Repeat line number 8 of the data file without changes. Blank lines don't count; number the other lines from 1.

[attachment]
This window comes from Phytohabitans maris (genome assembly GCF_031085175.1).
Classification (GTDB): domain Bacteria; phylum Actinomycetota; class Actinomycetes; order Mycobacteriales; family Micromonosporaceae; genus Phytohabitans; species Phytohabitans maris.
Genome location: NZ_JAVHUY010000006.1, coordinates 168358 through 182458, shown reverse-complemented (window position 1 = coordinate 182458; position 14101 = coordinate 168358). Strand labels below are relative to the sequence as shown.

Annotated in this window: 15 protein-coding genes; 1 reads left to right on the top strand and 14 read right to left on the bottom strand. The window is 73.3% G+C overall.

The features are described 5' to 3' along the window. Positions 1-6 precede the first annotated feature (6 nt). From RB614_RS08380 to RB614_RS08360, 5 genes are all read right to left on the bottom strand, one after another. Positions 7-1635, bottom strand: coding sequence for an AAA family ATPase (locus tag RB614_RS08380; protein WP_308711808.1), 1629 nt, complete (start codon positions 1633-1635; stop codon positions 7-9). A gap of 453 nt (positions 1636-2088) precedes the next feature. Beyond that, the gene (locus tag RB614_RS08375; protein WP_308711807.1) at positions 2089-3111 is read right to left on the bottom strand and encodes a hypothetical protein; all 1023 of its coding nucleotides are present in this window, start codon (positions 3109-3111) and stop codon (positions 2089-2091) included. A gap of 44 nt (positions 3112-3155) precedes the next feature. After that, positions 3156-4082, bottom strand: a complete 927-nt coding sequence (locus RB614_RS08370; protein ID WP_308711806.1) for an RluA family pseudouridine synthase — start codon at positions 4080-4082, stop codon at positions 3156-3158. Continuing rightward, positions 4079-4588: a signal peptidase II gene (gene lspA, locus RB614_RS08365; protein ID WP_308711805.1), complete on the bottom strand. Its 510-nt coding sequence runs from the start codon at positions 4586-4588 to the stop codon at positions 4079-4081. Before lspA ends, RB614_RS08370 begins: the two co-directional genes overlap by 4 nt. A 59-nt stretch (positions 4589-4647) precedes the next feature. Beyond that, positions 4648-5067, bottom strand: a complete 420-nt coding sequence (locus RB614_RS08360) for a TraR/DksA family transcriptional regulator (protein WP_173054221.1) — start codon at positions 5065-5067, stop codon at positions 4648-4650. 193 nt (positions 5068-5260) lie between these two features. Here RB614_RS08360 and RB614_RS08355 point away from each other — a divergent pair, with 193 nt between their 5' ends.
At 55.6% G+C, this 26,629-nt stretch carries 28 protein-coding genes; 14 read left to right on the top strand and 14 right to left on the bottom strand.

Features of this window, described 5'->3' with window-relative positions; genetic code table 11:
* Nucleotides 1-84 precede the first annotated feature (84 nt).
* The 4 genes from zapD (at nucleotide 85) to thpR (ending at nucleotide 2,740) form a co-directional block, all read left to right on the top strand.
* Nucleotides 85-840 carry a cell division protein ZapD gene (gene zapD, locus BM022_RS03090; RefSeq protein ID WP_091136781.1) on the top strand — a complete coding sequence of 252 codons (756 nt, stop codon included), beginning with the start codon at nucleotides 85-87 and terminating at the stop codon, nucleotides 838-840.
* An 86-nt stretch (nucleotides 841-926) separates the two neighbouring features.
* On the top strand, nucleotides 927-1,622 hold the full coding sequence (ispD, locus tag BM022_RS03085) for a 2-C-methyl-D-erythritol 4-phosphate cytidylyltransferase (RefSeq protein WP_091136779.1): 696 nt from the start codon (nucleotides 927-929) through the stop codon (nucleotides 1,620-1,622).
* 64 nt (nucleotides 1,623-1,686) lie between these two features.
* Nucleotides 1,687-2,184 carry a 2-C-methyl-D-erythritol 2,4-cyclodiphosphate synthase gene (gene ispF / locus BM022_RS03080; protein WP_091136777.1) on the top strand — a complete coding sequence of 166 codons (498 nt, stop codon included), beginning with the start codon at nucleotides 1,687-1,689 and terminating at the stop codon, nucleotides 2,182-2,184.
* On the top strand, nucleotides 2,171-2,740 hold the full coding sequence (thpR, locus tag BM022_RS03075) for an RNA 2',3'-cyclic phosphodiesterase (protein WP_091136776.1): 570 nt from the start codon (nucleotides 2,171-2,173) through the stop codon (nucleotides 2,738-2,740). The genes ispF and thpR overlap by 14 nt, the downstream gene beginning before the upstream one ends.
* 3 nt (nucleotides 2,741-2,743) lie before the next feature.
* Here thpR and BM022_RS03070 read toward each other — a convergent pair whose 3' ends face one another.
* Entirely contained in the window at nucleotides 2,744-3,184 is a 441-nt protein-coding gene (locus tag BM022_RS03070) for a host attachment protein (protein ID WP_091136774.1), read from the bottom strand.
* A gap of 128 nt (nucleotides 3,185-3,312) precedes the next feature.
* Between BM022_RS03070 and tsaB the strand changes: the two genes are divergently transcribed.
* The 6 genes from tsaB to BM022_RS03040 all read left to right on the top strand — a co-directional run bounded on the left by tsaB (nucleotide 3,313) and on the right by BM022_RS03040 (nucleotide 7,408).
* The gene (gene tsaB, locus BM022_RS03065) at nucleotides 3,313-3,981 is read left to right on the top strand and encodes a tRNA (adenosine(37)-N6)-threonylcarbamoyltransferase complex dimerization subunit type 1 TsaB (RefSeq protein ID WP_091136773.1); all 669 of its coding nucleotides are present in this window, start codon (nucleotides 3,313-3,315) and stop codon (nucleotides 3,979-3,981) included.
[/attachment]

* Nucleotides 1-84 precede the first annotated feature (84 nt).